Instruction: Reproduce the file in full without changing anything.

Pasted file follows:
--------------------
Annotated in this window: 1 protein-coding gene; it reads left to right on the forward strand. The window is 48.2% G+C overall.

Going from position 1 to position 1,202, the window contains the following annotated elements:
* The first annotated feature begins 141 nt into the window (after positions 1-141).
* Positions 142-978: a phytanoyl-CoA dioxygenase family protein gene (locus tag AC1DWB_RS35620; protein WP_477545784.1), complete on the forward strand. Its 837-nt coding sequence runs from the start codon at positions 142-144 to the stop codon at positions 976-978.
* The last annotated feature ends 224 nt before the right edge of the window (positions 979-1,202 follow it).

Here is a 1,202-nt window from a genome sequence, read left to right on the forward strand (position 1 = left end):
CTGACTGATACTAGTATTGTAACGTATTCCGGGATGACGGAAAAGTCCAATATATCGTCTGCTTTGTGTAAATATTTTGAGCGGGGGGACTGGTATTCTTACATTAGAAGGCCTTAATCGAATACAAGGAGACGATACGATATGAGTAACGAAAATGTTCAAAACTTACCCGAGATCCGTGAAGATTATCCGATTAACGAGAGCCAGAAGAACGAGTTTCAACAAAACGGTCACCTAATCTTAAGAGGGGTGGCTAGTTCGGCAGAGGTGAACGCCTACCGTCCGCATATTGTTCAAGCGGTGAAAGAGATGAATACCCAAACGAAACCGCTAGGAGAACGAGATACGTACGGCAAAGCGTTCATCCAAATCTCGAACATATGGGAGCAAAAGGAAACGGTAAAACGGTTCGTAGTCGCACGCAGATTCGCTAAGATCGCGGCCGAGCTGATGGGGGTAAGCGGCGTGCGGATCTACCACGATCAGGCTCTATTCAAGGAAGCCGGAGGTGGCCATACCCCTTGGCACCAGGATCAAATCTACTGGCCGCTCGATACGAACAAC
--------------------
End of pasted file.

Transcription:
Annotated in this window: 1 protein-coding gene; it reads left to right on the forward strand. The window is 48.2% G+C overall.

Going from position 1 to position 1,202, the window contains the following annotated elements:
* The first annotated feature begins 141 nt into the window (after positions 1-141).
* Positions 142-978: a phytanoyl-CoA dioxygenase family protein gene (locus tag AC1DWB_RS35620; protein WP_477545784.1), complete on the forward strand. Its 837-nt coding sequence runs from the start codon at positions 142-144 to the stop codon at positions 976-978.
* The last annotated feature ends 224 nt before the right edge of the window (positions 979-1,202 follow it).

Here is a 1,202-nt window from a genome sequence, read left to right on the forward strand (position 1 = left end):
CTGACTGATACTAGTATTGTAACGTATTCCGGGATGACGGAAAAGTCCAATATATCGTCTGCTTTGTGTAAATATTTTGAGCGGGGGGACTGGTATTCTTACATTAGAAGGCCTTAATCGAATACAAGGAGACGATACGATATGAGTAACGAAAATGTTCAAAACTTACCCGAGATCCGTGAAGATTATCCGATTAACGAGAGCCAGAAGAACGAGTTTCAACAAAACGGTCACCTAATCTTAAGAGGGGTGGCTAGTTCGGCAGAGGTGAACGCCTACCGTCCGCATATTGTTCAAGCGGTGAAAGAGATGAATACCCAAACGAAACCGCTAGGAGAACGAGATACGTACGGCAAAGCGTTCATCCAAATCTCGAACATATGGGAGCAAAAGGAAACGGTAAAACGGTTCGTAGTCGCACGCAGATTCGCTAAGATCGCGGCCGAGCTGATGGGGGTAAGCGGCGTGCGGATCTACCACGATCAGGCTCTATTCAAGGAAGCCGGAGGTGGCCATACCCCTTGGCACCAGGATCAAATCTACTGGCCGCTCGATACGAACAAC